This was the Brezhnev era; the second half of the 1960s. And you know, the archives in the spetskhran at the Lenin Library in Moscow opened their doors and released books, as if they were zeks from the Gulag, right after 1985. Even then, take English-language books from the Gorbachev era, criticizing his policies; even then they were still sent to the spetskhran, where not everyone could gain access. In other words, that era of half-baked reforms [polovinchataia reforma], just like today, was murderous for historians, not allowing us to work normally. In the early 1990s, the archives were opened, only to shut down again, and today you just can't get normal access to what you need. During perestroika hopes were really high. There were two publications everybody read: the journal Ogonek and the newspaper Moskovskie novosti. I published a short article in the latter about an episode in Simbirsk province when they tried to nationalize women in one village. And I wrote a longer article on the topic in which I described how Lenin ordered shot those officials in Simbirsk who delayed accepting grain from peasants by refusing to work at night. Peasants wrote a letter of complaint to Lenin. The officials refuted these accusations, claimed that they were accepting grain on a 24-hour basis and that peasants had sent Lenin an unsubstantiated denunciation. (21)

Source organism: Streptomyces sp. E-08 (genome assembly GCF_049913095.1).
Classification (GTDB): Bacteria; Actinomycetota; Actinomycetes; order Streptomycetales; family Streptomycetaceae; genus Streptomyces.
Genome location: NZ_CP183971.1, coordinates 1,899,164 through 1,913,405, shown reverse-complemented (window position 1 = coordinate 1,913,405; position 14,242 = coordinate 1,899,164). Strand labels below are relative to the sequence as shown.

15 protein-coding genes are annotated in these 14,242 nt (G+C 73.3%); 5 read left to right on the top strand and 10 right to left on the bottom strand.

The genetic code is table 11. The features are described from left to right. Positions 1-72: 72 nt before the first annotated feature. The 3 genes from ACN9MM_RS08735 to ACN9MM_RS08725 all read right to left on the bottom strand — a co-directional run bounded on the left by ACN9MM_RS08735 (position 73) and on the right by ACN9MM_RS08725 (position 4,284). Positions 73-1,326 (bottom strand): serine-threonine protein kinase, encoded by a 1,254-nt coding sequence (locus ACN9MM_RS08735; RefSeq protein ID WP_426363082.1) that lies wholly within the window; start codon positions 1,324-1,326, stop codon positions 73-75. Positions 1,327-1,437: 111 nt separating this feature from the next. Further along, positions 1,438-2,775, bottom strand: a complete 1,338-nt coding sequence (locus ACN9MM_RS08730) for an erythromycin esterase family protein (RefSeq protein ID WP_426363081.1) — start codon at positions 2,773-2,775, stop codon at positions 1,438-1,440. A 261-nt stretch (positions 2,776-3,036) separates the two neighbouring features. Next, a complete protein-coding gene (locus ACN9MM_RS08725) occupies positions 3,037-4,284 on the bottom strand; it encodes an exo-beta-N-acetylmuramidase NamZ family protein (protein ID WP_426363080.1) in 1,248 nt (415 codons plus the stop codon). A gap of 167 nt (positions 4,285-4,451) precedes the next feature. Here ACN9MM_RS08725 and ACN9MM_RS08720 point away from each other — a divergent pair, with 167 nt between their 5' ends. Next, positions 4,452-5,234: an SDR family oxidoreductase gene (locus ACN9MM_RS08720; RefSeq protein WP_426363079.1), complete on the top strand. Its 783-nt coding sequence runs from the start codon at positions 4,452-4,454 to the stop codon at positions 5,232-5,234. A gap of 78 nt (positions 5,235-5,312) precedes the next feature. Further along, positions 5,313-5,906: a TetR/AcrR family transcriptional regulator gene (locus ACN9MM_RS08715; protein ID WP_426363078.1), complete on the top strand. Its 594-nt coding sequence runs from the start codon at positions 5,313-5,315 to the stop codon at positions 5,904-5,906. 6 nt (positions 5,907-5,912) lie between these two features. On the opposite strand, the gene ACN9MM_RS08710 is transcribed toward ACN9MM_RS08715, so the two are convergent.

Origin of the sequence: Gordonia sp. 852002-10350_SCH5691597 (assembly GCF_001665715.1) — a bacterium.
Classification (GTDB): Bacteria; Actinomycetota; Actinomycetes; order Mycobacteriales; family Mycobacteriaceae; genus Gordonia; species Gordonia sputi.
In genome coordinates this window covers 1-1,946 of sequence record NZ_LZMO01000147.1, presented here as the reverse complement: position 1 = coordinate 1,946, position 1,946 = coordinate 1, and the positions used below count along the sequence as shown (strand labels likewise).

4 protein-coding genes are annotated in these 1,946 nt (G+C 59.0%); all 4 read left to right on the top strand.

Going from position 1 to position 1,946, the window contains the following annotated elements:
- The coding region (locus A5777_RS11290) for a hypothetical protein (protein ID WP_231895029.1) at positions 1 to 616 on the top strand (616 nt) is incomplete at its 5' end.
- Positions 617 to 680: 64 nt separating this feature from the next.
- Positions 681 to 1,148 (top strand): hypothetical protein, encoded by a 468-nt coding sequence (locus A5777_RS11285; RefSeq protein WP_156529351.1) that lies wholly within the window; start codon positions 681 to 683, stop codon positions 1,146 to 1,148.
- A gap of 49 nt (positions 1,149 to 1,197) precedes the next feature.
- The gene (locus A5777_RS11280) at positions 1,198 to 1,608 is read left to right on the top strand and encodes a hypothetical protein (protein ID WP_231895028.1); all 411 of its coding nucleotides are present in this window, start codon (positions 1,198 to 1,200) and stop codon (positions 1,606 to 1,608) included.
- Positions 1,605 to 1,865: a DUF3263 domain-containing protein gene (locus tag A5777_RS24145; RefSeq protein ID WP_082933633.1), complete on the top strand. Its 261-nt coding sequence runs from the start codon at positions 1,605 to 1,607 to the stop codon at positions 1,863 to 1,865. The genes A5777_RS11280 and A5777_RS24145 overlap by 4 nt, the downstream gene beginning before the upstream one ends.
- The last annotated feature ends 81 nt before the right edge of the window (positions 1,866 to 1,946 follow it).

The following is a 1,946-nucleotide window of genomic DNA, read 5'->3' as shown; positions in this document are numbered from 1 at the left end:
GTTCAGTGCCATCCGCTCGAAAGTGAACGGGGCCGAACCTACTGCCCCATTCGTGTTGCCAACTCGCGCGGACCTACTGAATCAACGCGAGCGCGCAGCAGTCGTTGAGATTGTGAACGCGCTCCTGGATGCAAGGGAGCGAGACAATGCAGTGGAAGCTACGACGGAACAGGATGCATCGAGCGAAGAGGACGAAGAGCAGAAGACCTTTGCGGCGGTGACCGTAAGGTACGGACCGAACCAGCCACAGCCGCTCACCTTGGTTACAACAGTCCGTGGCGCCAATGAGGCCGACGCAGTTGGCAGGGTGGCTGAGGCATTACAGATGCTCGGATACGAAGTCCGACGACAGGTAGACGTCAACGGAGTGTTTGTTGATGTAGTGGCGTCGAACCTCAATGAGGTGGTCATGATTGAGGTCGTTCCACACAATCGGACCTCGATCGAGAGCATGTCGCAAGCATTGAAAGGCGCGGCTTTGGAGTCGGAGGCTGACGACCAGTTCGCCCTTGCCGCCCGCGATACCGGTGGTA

I know Gorbachev is held in high esteem in the West, but for one reason alone. He talked a lot about what he hoped to achieve, but little was actually done. He managed to do two good things: he freed Sakharov and he ended the war in Afghanistan. But he didn't open the archives.

But he began the process?

Only minimally.

But after all, for the 1987-88 school year he canceled the exams in history. Don't forget that with every general secretary we had reinvented our history, and everybody believed that [the real study of] history began with him! They canceled exams, got rid of the old history textbooks. And what came of it all? In the end Stalin reappears as the "Efficient Manager."

A few questions about your work in the FSB archives and on the question of the "internal censor": over this period have you personally experienced any changes?